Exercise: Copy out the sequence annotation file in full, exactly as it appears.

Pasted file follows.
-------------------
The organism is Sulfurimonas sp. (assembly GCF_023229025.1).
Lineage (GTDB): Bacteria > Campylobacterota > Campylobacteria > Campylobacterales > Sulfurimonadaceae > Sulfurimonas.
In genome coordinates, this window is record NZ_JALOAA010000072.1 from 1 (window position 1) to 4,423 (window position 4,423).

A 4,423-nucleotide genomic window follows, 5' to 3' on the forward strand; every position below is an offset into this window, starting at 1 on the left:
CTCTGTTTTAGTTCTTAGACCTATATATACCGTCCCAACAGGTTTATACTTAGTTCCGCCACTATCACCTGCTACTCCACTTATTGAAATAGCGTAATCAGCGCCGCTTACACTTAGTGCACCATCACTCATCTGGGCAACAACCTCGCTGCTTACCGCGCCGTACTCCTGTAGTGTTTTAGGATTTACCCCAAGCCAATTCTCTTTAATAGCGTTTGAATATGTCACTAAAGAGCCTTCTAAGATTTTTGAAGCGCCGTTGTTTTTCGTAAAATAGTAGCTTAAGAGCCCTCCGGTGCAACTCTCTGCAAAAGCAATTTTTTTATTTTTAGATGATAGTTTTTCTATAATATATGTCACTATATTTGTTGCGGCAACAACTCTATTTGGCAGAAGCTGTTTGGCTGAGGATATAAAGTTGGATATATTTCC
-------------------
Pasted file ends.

The organism is Sulfurimonas sp. (assembly GCF_023229025.1).
Lineage (GTDB): Bacteria > Campylobacterota > Campylobacteria > Campylobacterales > Sulfurimonadaceae > Sulfurimonas.
In genome coordinates, this window is record NZ_JALOAA010000072.1 from 1 (window position 1) to 4,423 (window position 4,423).

A 4,423-nucleotide genomic window follows, 5' to 3' on the forward strand; every position below is an offset into this window, starting at 1 on the left:
CTCTGTTTTAGTTCTTAGACCTATATATACCGTCCCAACAGGTTTATACTTAGTTCCGCCACTATCACCTGCTACTCCACTTATTGAAATAGCGTAATCAGCGCCGCTTACACTTAGTGCACCATCACTCATCTGGGCAACAACCTCGCTGCTTACCGCGCCGTACTCCTGTAGTGTTTTAGGATTTACCCCAAGCCAATTCTCTTTAATAGCGTTTGAATATGTCACTAAAGAGCCTTCTAAGATTTTTGAAGCGCCGTTGTTTTTCGTAAAATAGTAGCTTAAGAGCCCTCCGGTGCAACTCTCTGCAAAAGCAATTTTTTTATTTTTAGATGATAGTTTTTCTATAATATATGTCACTATATTTGTTGCGGCAACAACTCTATTTGGCAGAAGCTGTTTGGCTGAGGATATAAAGTTGGATATATTTCC